Lowe took a dip in the marina today. He was playing down on the dock when he suddenly decided it would be funny to throw a bucket in the water. Then throw it in again. And again. It was funny right up until the last time when I picked the bucket out and put it away so he couldn't do it any more.
That's when he decided to throw a little tantrum. Standing there a couple of feet in from the edge of the dock he suddenly threw his head backward to yell out his displeasure with me. Instead what happened was he threw his head back, lost his center of gravity, and continued backwards—one step, two steps, splash.…
I sailed solo along the Nicaraguan coast, trying to cover some distance, but it felt like I was dragging a dead whale. The bottom paint was shot after about 8000 miles, and the hull was a living reef.
I anchored in a remote bight in the coast, donned snorkeling gear, and jumped in. I scraped the propeller first, as I always do, and felt stinging all over my body.
I scraped the whole bottom of Condesa – about a two-hour job – and got stung like hell. The stinging was tolerable as long as I kept my mind on the job.…
Yacht porn is a well-established artistic genre, so it is harder and harder for directors to find something new to impress the audience.
This video starts out pretty–like so many other sailing videos that blend music, slo-mo, and a cool boat–but at the one minute mark the director manages to come up with something creative and different, something that even Alex Thomson would be proud of.
All I will tell you is that it is sort of a William Tell thing, and involves a woman in a bikini.
This sure looks like a boat that is going places doesn't it? This life of leisure can feel like anything but, sometimes. It's almost impossible to believe that we'll pull out of here sometime in the next few weeks; certainly before Ouest's third birthday. Somehow we always manage to get our act together, throw everything aboard, turn the key, and float on out to sea. Small miracles.
At the moment Lowe is obsessed with strollers. He wakes up in the morning, walks out of his bedroom door, climbs the steps into the cockpit, walks around to the gate, and proceeds to throw a fit until he is pushing Ouest's pink doll stroller along the dock.…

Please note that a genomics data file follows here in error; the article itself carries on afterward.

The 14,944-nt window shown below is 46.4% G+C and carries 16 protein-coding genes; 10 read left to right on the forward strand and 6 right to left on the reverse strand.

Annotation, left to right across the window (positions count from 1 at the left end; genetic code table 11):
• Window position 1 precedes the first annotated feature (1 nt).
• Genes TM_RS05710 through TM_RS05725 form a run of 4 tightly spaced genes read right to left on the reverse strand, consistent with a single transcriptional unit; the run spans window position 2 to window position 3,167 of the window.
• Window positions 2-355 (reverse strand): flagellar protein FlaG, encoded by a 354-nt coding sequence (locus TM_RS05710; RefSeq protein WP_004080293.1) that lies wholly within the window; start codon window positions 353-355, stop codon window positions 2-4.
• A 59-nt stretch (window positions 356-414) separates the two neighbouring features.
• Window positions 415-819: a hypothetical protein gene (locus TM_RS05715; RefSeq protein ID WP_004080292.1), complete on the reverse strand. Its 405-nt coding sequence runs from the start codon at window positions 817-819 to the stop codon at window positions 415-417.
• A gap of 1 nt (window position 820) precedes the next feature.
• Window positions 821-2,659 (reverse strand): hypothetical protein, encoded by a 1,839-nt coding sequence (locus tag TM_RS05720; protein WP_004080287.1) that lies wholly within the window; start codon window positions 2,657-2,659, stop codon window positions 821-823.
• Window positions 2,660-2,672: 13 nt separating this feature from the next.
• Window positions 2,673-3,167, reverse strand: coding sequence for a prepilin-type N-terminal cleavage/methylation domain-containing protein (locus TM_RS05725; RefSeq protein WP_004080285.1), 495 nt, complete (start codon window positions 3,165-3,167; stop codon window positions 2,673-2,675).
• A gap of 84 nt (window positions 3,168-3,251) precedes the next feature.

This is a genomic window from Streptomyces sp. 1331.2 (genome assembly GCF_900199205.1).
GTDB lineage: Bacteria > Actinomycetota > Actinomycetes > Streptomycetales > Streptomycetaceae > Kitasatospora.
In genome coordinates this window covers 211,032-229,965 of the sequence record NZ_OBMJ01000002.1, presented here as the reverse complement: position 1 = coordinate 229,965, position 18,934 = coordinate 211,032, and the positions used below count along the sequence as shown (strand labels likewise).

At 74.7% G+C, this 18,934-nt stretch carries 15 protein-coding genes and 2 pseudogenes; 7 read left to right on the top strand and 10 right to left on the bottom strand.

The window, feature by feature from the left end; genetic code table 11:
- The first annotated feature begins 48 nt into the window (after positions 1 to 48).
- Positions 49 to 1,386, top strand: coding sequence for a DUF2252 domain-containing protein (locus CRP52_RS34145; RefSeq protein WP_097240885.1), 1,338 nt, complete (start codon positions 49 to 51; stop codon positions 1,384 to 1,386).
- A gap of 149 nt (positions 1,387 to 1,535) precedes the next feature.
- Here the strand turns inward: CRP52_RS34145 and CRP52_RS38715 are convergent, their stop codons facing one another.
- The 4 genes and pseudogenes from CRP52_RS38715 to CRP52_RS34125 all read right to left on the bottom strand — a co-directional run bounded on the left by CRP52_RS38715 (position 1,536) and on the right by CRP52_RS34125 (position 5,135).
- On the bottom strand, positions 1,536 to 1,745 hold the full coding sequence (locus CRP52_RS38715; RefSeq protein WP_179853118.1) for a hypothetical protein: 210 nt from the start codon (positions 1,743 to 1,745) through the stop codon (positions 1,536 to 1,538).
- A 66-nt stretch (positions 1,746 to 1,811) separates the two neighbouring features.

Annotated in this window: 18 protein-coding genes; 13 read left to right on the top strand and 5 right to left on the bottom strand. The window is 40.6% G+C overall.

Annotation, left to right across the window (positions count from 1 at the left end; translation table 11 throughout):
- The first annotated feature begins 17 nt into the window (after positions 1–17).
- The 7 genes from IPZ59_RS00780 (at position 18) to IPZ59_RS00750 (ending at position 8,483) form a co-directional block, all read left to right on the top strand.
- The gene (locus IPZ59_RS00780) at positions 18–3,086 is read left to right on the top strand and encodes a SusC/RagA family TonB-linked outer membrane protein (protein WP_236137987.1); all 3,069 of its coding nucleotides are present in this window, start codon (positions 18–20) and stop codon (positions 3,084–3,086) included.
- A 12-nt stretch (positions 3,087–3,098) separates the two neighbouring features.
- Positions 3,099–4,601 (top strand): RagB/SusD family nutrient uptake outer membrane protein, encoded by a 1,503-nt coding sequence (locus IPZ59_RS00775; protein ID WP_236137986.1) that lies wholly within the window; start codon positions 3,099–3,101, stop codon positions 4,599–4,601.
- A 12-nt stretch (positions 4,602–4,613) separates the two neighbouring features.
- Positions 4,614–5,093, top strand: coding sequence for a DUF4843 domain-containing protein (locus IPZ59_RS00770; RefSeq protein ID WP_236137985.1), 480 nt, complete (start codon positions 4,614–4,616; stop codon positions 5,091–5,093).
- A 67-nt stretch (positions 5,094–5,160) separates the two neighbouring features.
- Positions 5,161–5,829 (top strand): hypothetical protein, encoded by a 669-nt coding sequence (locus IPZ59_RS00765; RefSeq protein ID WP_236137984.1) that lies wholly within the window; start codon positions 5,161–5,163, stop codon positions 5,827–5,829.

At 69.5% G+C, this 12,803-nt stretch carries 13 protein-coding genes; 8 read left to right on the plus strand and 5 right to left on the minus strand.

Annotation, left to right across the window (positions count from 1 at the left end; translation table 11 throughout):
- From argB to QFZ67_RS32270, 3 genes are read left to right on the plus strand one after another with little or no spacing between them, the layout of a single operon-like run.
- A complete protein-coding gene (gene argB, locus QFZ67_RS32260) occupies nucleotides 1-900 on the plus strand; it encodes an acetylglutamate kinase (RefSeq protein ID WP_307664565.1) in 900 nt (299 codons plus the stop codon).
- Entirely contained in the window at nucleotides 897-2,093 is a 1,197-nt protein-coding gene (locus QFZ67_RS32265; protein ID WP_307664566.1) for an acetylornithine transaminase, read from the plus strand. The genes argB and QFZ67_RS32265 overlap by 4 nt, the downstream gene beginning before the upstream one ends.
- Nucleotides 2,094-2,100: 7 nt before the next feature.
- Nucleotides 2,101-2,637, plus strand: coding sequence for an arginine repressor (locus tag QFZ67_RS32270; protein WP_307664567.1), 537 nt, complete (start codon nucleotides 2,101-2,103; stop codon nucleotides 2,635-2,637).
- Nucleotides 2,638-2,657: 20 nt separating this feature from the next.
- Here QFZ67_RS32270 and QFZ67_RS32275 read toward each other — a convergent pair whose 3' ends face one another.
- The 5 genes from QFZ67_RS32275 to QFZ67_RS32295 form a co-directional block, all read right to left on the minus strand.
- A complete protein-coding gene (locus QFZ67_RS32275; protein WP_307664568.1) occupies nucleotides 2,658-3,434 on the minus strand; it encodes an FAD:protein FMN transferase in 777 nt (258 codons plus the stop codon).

HAVING SUFFERED NO DAMAGE while lying in port during Superstorm Sandy, Lunacy at last departed New Hampshire at 1000 hours last Thursday. Aboard with me were two pick-up crew enlisted through Offshore Passage Opportunities: Minnie Burke, 23, a young adventuress from Virginia, and Chris Salas, 41, a doctor from Rhode Island. Neither had much, if any, offshore sailing experience, and I was careful not to sugarcoat our prospects. I told them what I tell anyone who proposes to sail from New England to Bermuda in the fall: this is normally a difficult passage; you will be sailing in winds over 30 knots; you will be uncomfortable.…
Paul Larsen and his Vestas SailRocket team have been stymied by two weeks of light winds in Namibia. But in a quest for record speed, the tinkering never stops. You solve one problem and discover another. It's like a giant puzzle, and you don't really know whether you will ever put allthe pieces together.
Here's a very good look at what it is like from the inside. This is the sort of stuff that needs to be remembered if the champagne ever gets popped.
We've been off the boat for four months. We spent two of those downtown here in Puerto Vallarta, one in Portland, OR, and another in St. Paul, MN. By the end of our two months back in the States we were both Jonesing for Mexico again. Happy to be back on the boat and moving at our own pace.
The kids are happy to be back. The first day we were all sitting out on deck when Ouest, my two year-old said to the boat in all sincerity, "Me missed you boat." She actually talked about the boat the whole time we were away from it.…
Here we are, anchored in Tonga. We are surrounded by coral reefs and tropical vegetation. Sharks and rays swim lazily by. We can snorkel into caves filled with fish below and bats above. And there are boats aplenty. And what are all of these people doing in this natural paradise? Let's listen in to the chatter around the harbor.
"Did you get a grib file today?"
"Hmm, what do you think about that low that's forming? Is it going to hit us squarely, or push off to the west?"
"I don't like the look of those isobars."
"Did you see the wave height at 25 S 176 W?"
Lots of HMS Bounty tragedy follow-up for you.
Let's start with National Geographic, which has some spectacular (and now poignant) footage of the doomed HMS Bounty's first voyage, as she sailed off to star in the Hollywood version of "Mutiny On The Bounty."
Next, the Coast Guard blog has a detailed and gripping account of the rescue. Here's a taste, but you'll want to
read the whole thing:
It didn’t take long before they spotted a survivor in the water, adrift and alone. The survivor was wearing an insulated suit and co-pilot Lt. Jane Pena spotted the strobe lights attached to it.
Sometimes we need to rethink what we think we know. And great photography can help us do that.
A good example is the photopraphy of Daniel Botelho, who has been spending time diving with Great White sharks off Guadalupe island off the coast of Baja, Mexico. The results are pretty stunning.
And here's a little film clip of Botelho's work with Great Whites. Try to imagine the feeling of being in the water with such extraordinary animals.